When it comes to your garden, moles and voles are pests that can do some serious damage. However, these two are not quite the same.
So, what is the difference between moles and voles? Moles are heavier, weighing 4 to 5 ounces, while voles are lighter, weighing 2 to 3 ounces. Moles have a hairless pointy snout, large claws, and seemingly no eyes or ears, while voles look like mice with orange teeth. Moles dig tunnels at a depth of 10 inches underground, while voles dig closer to the surface. Moles eat insects like earthworms, grubs, and slugs, while voles eat roots, fruit, and nuts.
Of course, there are some benefits to having moles or voles in your garden. For example, they aerate the soil when they dig, and they can keep insect pests under control.
In this article, we’ll talk about the difference between moles and voles. We’ll also look at some ways to prevent them or get rid of them.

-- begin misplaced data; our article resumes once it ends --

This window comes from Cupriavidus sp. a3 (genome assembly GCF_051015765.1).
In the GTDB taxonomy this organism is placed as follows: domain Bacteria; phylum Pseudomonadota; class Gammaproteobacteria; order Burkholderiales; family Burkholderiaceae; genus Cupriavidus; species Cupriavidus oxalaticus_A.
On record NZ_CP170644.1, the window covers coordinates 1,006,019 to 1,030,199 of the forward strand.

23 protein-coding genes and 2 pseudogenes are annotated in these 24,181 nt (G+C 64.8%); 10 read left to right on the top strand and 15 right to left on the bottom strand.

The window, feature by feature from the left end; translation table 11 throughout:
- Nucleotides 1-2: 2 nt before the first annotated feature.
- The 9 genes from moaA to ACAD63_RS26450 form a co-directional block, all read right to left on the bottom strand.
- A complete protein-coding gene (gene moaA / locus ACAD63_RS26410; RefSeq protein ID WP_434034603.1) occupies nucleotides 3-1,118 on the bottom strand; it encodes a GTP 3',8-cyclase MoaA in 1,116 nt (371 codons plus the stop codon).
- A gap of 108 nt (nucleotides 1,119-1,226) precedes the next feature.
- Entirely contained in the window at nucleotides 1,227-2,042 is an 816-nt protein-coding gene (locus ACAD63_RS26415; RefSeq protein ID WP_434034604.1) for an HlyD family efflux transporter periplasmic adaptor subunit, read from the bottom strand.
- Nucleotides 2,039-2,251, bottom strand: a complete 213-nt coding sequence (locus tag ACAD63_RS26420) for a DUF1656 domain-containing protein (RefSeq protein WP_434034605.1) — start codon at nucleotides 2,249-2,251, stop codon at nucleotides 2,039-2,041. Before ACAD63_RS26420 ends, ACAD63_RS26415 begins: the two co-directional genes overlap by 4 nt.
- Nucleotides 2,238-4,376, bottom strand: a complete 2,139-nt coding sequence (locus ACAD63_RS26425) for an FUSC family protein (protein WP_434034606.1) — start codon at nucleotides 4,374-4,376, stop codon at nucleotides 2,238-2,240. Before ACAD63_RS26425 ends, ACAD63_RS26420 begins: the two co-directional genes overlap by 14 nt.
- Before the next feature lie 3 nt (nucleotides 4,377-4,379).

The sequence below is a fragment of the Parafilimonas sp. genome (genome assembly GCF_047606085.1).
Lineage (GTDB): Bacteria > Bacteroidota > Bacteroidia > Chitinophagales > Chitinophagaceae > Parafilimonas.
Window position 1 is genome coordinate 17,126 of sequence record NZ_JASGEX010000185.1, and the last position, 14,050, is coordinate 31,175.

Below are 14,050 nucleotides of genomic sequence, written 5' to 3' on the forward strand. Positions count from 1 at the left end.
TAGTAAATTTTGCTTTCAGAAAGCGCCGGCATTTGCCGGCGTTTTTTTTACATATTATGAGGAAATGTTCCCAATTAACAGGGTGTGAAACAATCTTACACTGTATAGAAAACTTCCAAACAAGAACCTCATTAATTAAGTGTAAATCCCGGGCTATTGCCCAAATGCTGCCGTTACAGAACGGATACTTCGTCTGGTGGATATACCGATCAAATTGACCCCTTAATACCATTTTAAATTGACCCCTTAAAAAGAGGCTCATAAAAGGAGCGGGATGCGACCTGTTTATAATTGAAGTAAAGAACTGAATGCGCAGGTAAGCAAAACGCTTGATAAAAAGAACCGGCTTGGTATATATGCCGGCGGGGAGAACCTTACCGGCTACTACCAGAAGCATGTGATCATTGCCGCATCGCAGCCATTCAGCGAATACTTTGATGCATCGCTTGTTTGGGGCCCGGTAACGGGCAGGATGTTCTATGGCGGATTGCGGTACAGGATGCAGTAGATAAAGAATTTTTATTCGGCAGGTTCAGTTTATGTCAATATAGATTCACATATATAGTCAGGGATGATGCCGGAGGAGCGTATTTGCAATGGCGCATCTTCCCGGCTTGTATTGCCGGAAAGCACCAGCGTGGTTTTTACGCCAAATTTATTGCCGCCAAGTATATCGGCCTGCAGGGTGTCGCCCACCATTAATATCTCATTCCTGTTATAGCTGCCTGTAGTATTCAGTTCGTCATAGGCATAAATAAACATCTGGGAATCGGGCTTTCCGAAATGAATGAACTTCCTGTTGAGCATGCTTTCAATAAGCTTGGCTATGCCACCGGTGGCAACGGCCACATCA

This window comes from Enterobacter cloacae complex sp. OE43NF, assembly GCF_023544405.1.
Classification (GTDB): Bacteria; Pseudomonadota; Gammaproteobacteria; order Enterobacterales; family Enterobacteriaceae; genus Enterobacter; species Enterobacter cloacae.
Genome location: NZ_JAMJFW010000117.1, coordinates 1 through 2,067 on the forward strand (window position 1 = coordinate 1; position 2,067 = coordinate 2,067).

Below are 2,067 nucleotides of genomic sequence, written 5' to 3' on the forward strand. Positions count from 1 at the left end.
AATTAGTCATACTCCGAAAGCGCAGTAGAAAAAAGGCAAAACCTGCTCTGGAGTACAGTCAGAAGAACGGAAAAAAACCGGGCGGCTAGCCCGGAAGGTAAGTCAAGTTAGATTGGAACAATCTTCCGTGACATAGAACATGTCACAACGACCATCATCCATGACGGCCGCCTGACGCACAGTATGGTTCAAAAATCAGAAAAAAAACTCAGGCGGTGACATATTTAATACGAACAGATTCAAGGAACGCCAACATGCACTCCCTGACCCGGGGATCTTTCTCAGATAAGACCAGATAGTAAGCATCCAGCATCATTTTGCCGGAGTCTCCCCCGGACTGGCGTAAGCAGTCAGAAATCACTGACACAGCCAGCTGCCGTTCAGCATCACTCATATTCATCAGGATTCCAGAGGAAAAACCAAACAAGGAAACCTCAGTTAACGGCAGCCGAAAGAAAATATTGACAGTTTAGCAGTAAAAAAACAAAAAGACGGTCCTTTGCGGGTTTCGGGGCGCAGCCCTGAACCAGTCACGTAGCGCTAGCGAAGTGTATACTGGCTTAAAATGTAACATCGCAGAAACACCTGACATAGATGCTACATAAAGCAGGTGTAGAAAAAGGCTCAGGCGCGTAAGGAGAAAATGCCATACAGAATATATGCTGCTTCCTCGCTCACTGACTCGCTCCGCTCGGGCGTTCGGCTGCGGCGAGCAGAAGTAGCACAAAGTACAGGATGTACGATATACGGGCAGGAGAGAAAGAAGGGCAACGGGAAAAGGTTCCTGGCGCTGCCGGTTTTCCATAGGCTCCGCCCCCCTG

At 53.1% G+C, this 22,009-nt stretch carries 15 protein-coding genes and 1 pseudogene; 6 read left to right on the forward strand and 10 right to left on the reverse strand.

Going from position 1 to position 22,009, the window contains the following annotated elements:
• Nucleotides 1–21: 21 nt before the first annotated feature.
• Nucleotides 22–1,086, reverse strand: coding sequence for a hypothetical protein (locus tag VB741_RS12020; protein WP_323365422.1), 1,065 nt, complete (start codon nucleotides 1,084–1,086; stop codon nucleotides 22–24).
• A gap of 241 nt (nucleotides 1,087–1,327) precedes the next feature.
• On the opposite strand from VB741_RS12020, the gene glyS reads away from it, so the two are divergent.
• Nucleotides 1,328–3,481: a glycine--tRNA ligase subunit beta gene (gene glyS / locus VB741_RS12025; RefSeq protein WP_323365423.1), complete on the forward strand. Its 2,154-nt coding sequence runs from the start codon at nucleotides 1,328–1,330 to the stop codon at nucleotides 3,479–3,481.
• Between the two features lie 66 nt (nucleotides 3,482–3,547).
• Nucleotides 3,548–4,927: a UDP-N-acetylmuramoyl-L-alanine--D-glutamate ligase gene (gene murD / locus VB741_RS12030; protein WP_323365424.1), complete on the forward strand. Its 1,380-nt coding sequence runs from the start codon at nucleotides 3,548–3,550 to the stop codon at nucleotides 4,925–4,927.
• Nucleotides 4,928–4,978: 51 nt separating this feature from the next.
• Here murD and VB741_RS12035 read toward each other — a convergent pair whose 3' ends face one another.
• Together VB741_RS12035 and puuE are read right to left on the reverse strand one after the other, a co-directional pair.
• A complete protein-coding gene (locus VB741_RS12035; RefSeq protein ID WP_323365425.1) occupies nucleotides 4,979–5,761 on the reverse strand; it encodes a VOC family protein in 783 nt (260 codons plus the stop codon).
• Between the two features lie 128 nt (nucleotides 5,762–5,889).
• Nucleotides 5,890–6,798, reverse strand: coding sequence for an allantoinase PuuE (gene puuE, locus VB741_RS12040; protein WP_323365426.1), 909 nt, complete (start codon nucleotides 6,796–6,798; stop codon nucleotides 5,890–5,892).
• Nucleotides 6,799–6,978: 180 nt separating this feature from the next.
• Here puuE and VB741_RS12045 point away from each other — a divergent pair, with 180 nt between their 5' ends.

What Is The Difference Between Moles & Voles?
Some of the biggest differences between moles & voles are:
- Digging Depth
The following table summarizes the differences between moles and voles at a glance.
Deep: up to
|a few inches|
may also use
and so on.
How Big Are Moles & Voles?
Moles tend to be a bit heavier than voles. Moles weigh in at 4 to 5 ounces, while most voles weigh 2 to 3 ounces.
The exception is the southwestern water vole, which can weigh up to 8 ounces.
What Do Moles Look Like?
Moles have a strange appearance, since they appear to have no eyes or ears!
In reality, moles have small eyes (since they spend so much time underground). They also have no external ear structure, which makes it look like they have no ears.
Moles have cylindrical bodies covered in fur like velvet. They also have a hairless, pointed snout.
Moles also have feet like paddles, which feature big claws for digging (5 fingers per hand!) With these powerful hands, moles can dig at 18 feet per hour.
In fact, a single mole can add 150 feet of new tunnel per day. Just try staying ahead of that problem!